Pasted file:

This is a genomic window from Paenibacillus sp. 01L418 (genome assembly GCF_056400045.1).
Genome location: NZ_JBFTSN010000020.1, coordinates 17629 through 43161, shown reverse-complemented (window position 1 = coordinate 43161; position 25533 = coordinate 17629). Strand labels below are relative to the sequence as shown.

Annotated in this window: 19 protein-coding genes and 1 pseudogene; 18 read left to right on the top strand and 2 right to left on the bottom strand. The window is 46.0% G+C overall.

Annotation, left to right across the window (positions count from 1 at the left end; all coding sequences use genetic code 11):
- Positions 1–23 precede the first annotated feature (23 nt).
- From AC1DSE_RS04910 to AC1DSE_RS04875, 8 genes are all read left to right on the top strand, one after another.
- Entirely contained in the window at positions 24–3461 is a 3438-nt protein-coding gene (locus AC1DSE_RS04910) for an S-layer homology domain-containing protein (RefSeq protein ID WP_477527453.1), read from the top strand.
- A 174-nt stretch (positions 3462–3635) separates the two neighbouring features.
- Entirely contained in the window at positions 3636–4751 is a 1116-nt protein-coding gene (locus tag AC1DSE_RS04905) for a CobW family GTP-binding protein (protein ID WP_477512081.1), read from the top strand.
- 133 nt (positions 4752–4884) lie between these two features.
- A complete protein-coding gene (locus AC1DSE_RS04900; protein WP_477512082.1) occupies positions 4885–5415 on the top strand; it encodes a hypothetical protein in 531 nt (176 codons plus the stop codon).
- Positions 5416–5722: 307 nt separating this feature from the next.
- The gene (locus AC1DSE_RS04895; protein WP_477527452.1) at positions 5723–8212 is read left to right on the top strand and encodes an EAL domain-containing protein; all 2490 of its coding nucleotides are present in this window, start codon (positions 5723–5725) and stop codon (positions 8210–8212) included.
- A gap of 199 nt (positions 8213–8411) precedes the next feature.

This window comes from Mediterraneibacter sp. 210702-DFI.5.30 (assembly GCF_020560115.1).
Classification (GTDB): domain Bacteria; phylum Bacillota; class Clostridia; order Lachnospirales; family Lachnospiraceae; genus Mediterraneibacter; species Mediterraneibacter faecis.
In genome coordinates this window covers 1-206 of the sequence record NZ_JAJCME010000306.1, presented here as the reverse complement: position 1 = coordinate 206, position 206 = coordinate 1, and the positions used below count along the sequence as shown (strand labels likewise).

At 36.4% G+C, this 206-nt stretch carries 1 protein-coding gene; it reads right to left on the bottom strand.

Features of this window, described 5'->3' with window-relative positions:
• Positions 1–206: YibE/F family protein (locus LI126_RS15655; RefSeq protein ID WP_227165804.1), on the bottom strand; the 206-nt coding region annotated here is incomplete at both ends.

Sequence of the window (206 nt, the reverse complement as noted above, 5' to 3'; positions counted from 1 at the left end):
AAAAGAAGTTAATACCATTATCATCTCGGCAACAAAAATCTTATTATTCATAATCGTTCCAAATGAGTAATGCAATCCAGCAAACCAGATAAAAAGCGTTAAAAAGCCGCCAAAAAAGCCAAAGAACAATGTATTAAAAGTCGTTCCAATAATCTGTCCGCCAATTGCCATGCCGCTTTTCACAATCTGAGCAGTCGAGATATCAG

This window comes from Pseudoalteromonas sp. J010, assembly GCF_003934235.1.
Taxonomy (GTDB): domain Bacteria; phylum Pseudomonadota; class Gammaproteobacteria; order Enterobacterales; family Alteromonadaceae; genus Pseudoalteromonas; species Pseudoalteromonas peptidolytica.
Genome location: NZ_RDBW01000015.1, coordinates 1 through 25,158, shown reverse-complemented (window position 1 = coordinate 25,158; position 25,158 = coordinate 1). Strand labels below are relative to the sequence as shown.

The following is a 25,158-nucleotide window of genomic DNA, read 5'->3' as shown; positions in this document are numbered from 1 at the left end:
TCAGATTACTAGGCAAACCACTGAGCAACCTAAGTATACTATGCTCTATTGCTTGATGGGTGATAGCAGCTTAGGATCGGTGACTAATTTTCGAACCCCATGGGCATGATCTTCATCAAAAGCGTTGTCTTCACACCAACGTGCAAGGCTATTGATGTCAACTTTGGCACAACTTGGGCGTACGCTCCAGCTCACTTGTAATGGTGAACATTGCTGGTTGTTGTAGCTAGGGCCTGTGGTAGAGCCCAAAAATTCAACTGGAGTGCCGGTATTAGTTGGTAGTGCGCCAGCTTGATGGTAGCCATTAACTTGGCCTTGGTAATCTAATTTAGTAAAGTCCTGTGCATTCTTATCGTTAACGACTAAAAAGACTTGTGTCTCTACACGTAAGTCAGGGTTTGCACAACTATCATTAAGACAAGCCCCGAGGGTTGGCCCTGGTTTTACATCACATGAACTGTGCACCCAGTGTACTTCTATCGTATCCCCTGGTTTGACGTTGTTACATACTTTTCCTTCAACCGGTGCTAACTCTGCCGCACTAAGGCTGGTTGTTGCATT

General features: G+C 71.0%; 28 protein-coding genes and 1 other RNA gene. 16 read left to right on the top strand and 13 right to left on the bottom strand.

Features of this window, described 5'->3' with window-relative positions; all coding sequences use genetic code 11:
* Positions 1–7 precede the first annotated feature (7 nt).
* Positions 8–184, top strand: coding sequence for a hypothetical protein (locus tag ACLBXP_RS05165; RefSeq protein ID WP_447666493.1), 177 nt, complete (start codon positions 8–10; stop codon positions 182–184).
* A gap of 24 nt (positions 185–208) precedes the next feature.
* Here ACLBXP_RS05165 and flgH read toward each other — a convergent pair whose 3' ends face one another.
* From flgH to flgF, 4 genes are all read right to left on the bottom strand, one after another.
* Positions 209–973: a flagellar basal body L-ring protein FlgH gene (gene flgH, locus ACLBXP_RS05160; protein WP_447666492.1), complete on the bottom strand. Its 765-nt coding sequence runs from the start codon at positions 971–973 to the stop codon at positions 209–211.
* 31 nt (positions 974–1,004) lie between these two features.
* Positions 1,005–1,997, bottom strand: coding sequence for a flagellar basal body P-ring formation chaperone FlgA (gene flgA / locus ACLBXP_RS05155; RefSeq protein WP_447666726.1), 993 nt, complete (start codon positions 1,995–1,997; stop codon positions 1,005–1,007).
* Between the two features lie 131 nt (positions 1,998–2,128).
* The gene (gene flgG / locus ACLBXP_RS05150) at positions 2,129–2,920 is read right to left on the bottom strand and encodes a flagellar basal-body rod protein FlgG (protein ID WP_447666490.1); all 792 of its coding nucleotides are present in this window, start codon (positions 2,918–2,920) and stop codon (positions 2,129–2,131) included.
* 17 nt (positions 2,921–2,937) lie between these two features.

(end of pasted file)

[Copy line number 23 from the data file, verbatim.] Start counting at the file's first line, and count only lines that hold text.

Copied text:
This window comes from Pseudoalteromonas sp. J010, assembly GCF_003934235.1.